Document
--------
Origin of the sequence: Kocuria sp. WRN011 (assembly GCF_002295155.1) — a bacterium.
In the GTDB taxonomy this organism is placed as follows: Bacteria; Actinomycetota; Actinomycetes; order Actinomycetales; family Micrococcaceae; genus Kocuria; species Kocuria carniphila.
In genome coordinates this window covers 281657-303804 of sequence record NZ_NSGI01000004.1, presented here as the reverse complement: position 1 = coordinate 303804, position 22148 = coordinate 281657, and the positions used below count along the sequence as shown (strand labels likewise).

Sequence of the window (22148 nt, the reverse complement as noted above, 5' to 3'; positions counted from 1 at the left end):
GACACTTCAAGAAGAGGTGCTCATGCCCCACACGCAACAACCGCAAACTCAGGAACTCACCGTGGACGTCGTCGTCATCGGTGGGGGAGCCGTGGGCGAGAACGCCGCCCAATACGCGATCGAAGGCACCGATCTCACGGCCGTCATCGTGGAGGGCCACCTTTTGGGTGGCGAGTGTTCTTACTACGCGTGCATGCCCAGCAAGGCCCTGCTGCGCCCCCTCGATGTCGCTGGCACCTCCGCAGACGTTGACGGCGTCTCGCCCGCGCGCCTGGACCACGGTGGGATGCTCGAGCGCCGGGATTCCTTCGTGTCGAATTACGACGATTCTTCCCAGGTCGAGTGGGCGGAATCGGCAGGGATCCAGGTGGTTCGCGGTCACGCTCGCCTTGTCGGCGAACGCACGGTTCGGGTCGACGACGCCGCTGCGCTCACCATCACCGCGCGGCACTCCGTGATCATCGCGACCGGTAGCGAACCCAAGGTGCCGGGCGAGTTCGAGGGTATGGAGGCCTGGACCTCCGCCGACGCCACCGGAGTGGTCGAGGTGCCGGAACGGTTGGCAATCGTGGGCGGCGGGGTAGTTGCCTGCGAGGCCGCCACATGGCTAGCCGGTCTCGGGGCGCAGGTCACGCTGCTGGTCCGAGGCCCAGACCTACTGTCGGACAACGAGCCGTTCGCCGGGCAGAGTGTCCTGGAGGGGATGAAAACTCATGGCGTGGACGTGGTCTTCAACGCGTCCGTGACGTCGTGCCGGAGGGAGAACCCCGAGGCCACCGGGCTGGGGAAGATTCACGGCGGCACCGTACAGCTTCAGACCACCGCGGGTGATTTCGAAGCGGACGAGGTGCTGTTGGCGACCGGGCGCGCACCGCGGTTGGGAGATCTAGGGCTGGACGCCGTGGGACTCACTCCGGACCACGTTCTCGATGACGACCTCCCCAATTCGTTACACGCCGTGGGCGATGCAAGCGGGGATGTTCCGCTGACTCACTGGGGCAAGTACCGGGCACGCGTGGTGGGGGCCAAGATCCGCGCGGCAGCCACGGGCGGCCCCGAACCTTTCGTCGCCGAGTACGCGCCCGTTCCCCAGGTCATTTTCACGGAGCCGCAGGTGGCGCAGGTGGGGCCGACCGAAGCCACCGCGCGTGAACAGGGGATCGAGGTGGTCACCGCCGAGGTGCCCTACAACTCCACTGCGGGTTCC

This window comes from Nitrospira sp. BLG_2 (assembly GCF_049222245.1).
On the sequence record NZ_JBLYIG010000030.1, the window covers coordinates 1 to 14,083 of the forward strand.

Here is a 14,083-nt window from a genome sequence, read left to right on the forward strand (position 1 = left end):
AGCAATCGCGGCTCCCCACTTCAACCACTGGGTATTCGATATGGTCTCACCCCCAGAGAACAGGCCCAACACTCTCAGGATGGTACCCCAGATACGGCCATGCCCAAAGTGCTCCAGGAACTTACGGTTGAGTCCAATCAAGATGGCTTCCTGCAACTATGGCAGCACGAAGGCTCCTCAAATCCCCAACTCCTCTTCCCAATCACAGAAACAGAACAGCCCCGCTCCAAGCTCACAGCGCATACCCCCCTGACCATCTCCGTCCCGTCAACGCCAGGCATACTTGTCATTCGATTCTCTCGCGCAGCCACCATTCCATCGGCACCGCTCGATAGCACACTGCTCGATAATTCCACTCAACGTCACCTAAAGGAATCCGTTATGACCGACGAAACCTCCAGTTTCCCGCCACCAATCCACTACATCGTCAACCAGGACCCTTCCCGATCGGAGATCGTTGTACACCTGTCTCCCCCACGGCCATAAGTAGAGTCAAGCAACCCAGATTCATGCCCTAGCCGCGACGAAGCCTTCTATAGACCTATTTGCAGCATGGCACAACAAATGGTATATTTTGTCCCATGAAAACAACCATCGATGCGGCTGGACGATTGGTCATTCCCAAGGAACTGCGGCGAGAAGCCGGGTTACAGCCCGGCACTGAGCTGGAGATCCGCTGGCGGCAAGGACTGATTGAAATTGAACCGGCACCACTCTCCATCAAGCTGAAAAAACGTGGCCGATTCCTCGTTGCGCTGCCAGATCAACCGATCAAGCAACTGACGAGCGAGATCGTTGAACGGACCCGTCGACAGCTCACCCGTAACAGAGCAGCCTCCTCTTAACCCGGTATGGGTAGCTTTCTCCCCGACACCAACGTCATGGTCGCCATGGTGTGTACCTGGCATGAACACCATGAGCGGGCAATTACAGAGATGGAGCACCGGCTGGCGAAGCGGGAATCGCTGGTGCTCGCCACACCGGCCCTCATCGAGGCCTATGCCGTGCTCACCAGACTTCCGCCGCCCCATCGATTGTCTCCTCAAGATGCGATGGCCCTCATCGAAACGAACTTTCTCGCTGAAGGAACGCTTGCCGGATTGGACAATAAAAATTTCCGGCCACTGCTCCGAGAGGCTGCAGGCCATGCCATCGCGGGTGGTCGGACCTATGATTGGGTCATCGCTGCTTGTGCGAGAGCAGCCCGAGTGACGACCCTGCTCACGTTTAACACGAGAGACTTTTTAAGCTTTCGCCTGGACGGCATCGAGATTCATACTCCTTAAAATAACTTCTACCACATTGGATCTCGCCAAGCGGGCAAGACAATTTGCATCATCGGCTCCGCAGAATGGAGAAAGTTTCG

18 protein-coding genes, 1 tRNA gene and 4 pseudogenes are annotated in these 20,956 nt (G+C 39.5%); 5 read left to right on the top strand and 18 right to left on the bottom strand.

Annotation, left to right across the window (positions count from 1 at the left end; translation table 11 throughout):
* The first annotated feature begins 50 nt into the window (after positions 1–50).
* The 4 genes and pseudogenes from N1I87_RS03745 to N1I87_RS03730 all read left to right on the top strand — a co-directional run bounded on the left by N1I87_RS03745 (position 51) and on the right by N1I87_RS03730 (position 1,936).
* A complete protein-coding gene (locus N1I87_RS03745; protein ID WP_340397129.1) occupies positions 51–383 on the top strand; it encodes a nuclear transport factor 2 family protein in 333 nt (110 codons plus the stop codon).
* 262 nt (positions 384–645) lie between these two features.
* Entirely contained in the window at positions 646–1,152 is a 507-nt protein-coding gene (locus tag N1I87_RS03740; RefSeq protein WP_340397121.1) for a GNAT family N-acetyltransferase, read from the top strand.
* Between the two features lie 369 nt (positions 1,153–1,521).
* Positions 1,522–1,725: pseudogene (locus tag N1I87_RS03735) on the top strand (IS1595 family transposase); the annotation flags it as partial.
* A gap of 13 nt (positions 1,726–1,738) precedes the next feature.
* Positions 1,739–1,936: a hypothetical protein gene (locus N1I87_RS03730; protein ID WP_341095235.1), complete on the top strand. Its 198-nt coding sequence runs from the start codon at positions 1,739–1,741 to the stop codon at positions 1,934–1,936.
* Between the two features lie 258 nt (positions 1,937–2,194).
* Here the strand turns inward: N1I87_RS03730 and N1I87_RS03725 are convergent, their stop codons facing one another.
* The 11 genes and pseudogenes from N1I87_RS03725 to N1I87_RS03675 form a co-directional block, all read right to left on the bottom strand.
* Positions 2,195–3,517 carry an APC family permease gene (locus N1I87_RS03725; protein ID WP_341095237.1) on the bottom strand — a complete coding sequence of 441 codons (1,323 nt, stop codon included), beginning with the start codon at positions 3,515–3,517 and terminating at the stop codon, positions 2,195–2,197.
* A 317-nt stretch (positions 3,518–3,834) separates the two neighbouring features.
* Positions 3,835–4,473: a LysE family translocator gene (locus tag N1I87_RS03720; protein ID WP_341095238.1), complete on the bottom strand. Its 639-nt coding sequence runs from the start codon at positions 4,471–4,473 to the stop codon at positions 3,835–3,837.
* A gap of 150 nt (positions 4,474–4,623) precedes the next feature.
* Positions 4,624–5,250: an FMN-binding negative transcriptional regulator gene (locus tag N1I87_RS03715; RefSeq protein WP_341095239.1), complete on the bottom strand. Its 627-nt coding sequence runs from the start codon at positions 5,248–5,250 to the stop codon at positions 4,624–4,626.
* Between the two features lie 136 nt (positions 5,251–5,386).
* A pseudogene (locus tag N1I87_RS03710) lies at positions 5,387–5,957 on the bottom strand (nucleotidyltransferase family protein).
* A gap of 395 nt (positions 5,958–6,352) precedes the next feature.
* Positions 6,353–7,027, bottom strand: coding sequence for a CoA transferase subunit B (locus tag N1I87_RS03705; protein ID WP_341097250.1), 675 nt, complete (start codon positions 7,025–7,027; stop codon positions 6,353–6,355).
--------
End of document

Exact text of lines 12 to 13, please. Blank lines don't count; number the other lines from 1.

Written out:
* The first annotated feature begins 50 nt into the window (after positions 1–50).
* The 4 genes and pseudogenes from N1I87_RS03745 to N1I87_RS03730 all read left to right on the top strand — a co-directional run bounded on the left by N1I87_RS03745 (position 51) and on the right by N1I87_RS03730 (position 1,936).